by Sarah Ruger
Koch Foundation's free expression
The year was fraught
to say the least
Those words of gratitude
- standing out against the backdrop of a tumultuous year - arrived
via telegram at NASA half a century ago following Apollo 8's
successful trip around the moon. But their lesson applies today.
Fortunately, it doesn't
take a trip around the moon to bridge the deepest divides - even
conversation over a cup of coffee or a meal can remind us of each
We are hardwired to
censor what's unfamiliar
In a mid-20th century experiment called "Robber's Cave," researchers brought together two demographically identical groups of boys, randomly sorted them into two groups, gave them each a few days to form bonds within their "tribes," and then kicked off a baseball competition.
The boys quickly started
generalizing about the other team and drawing distinctions that
The tendency is not unique to any one political tribe. Recent research by the Cato Institute found at least one thing the left and the right agree on.
They both want to silence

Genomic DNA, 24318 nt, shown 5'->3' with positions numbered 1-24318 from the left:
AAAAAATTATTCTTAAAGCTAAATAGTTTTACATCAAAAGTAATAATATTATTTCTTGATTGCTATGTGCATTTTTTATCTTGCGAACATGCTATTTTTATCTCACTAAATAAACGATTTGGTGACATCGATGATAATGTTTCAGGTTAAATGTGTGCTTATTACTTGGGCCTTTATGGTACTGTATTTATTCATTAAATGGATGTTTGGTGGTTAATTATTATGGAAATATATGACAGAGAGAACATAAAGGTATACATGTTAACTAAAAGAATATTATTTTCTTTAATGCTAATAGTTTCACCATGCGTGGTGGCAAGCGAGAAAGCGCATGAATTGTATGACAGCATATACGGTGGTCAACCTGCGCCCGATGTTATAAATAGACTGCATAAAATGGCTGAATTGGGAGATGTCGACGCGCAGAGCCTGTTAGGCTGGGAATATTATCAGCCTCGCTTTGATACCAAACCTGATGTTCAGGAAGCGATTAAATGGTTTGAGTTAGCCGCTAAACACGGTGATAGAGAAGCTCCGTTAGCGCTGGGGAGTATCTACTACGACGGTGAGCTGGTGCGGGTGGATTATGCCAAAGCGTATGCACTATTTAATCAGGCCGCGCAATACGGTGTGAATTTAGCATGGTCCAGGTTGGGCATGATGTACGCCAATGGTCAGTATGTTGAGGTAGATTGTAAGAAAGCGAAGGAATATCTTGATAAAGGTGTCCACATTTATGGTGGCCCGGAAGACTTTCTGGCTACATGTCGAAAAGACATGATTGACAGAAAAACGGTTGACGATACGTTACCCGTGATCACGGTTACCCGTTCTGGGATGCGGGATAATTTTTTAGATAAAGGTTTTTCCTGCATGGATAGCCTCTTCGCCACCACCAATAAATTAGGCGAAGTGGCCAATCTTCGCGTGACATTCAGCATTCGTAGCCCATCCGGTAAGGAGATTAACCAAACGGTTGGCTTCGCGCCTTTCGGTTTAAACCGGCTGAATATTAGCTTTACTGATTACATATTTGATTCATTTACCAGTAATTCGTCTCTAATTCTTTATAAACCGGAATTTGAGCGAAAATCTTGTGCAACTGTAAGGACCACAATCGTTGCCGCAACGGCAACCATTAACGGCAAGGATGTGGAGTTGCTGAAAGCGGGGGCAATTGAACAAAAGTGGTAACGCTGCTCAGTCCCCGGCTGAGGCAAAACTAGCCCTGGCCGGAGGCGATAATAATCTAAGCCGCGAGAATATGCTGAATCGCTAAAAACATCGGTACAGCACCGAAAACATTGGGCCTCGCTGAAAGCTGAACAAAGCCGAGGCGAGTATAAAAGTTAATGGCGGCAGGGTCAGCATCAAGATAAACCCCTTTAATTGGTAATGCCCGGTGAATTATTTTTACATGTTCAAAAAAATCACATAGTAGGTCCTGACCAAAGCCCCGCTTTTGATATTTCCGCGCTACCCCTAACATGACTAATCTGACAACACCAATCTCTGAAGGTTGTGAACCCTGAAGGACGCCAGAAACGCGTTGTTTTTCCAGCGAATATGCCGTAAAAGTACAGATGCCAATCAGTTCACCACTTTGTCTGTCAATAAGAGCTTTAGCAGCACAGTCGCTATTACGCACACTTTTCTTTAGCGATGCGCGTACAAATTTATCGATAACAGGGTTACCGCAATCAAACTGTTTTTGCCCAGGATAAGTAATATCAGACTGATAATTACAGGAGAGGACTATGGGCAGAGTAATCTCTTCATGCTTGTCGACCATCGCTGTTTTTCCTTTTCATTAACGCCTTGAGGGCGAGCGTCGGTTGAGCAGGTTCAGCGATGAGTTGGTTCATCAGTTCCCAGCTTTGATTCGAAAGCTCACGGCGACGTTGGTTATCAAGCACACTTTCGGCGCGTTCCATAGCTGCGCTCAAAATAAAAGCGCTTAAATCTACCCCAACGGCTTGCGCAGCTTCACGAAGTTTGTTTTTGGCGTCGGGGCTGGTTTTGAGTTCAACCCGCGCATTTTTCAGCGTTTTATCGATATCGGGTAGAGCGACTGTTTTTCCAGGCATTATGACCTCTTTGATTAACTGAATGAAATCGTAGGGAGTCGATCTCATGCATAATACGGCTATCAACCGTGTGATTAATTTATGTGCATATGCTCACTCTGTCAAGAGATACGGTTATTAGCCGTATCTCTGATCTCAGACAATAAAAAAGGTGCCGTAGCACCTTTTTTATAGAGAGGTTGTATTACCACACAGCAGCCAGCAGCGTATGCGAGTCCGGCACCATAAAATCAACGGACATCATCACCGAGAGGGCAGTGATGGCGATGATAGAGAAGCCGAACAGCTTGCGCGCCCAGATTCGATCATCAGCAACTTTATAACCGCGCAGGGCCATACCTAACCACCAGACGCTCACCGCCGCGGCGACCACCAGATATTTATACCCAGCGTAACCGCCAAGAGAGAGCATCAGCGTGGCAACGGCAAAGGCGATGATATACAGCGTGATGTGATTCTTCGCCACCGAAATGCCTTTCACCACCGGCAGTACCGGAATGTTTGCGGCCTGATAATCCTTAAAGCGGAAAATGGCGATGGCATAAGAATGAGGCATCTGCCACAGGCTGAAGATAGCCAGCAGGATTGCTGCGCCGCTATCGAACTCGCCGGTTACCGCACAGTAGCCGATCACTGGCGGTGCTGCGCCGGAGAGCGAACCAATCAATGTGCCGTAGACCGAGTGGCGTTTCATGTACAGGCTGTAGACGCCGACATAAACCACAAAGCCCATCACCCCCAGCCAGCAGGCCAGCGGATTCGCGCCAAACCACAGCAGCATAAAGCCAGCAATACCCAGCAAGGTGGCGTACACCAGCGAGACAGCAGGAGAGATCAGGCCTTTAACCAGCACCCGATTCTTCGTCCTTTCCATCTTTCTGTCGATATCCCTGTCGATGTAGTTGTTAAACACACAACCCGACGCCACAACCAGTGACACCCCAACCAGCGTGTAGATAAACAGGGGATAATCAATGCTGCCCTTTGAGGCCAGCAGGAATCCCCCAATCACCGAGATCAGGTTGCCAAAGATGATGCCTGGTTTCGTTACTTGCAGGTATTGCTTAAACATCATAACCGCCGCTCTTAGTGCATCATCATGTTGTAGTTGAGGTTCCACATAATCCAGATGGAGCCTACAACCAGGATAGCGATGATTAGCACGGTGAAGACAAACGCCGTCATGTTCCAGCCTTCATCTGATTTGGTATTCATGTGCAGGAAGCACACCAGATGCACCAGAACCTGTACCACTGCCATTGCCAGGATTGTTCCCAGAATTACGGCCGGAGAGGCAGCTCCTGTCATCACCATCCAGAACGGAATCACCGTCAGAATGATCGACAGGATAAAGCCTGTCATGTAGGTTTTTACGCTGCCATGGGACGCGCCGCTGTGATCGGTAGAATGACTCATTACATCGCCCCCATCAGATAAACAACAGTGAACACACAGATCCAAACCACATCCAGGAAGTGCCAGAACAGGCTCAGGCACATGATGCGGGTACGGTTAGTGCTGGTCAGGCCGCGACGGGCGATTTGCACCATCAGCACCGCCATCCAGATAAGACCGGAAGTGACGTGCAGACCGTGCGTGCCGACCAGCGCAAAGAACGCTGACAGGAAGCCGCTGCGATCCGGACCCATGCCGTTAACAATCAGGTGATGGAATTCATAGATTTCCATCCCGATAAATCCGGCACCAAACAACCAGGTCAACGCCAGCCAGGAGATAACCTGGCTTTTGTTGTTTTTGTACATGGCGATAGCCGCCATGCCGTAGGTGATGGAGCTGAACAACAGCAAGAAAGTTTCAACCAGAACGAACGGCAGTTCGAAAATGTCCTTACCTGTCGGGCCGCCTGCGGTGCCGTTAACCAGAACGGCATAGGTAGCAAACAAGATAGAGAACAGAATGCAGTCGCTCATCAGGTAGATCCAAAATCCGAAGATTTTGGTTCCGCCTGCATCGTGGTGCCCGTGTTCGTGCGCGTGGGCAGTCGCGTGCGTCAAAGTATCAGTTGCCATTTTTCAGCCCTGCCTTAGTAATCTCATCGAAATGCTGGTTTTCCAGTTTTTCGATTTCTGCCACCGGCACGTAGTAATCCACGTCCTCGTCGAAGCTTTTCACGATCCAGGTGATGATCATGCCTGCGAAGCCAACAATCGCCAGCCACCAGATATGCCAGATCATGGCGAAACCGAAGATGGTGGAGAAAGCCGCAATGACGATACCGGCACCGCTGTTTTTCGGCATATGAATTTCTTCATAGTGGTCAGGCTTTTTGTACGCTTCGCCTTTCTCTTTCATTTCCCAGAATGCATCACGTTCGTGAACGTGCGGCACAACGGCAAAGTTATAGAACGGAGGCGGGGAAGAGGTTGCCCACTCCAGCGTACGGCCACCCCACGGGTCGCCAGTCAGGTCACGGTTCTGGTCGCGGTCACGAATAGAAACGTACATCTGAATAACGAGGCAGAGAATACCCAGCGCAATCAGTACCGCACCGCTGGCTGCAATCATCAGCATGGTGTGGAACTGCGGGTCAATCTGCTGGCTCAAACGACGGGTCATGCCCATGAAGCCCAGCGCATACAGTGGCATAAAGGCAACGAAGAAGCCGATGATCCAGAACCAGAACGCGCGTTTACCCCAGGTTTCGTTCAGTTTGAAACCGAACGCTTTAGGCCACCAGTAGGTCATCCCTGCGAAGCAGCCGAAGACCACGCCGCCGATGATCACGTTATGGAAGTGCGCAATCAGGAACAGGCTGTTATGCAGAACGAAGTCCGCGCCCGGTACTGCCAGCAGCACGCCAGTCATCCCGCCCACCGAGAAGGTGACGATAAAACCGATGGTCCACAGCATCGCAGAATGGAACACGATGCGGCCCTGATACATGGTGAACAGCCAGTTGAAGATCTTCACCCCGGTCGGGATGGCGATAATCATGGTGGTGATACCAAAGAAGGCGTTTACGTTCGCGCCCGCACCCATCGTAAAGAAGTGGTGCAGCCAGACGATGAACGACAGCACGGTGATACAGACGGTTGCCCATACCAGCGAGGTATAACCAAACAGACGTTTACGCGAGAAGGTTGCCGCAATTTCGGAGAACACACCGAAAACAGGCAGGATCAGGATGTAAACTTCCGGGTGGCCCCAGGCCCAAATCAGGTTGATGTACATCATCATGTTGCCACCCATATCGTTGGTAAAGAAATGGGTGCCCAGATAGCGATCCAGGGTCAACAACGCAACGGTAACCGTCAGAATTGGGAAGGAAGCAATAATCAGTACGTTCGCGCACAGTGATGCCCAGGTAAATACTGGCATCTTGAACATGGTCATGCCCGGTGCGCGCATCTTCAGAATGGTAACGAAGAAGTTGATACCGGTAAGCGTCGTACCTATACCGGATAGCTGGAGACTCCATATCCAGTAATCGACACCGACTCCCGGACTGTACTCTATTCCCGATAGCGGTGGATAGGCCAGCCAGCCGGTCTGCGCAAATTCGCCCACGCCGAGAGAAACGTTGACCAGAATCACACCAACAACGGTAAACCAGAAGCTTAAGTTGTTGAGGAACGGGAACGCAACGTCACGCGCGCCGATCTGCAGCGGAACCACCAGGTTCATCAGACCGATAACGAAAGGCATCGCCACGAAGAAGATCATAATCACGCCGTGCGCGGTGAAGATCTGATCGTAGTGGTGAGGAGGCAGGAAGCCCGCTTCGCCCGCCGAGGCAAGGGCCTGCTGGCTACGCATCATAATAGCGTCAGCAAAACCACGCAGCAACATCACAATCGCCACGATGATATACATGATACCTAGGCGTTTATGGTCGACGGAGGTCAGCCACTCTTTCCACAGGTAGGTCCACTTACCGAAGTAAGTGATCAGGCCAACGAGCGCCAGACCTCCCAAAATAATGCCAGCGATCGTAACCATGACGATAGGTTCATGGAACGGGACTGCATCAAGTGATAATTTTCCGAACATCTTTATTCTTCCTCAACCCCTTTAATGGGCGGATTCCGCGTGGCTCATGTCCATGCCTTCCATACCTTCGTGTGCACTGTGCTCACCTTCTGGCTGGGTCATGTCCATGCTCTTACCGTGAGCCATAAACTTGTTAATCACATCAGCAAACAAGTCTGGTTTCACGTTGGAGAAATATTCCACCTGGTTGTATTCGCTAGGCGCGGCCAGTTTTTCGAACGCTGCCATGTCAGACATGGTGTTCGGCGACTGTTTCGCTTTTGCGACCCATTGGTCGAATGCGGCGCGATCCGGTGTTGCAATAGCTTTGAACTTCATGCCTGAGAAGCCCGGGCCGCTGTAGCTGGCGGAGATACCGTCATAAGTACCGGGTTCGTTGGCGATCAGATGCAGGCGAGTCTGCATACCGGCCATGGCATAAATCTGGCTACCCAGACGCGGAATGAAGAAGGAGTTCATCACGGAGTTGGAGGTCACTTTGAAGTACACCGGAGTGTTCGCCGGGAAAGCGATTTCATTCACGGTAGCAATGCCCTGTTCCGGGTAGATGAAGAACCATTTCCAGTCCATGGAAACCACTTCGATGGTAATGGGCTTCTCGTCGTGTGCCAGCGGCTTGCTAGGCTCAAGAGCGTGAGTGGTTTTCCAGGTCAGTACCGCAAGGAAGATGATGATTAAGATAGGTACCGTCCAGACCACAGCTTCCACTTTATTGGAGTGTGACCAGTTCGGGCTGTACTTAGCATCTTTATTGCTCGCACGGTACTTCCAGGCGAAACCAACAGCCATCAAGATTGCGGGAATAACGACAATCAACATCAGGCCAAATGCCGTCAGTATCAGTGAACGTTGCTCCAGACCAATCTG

someone, they just disagree on who.
Other examples are readily available from both sides of the aisle:
Relying on intimidation to silence people goes beyond censorship. It's abhorrent.
A recent study (Exposure to Opposing Views on Social Media can increase Political Polarization) found that when individuals confront different perspectives online, the new information further entrenches their existing beliefs and increases skepticism of the opposing view.
It's also now easier than
ever to opt into what MoveOn.org board president and digital guru
Eli Pariser calls "filter bubbles" - choosing to surround
ourselves with homogenous communities and replacing diverse,
in-person interaction with digital engagement.
So what do we do
The long-term solutions
will be as complex as the humans at the root of it.
We have the opportunity
to learn from each other's differences.
The astronauts came from different backgrounds: Iranian, Russian, American, and others - individuals who have shared that they may have otherwise struggled to find common ground on Earth.
But when they broke (freeze-dried) bread together as they watched the Earth passing by, they experienced a,
It doesn't take zero gravity. Just start a conversation rooted in deep respect for each other's inherent dignity.
Be the change you want to
see in this tiny, blue dot.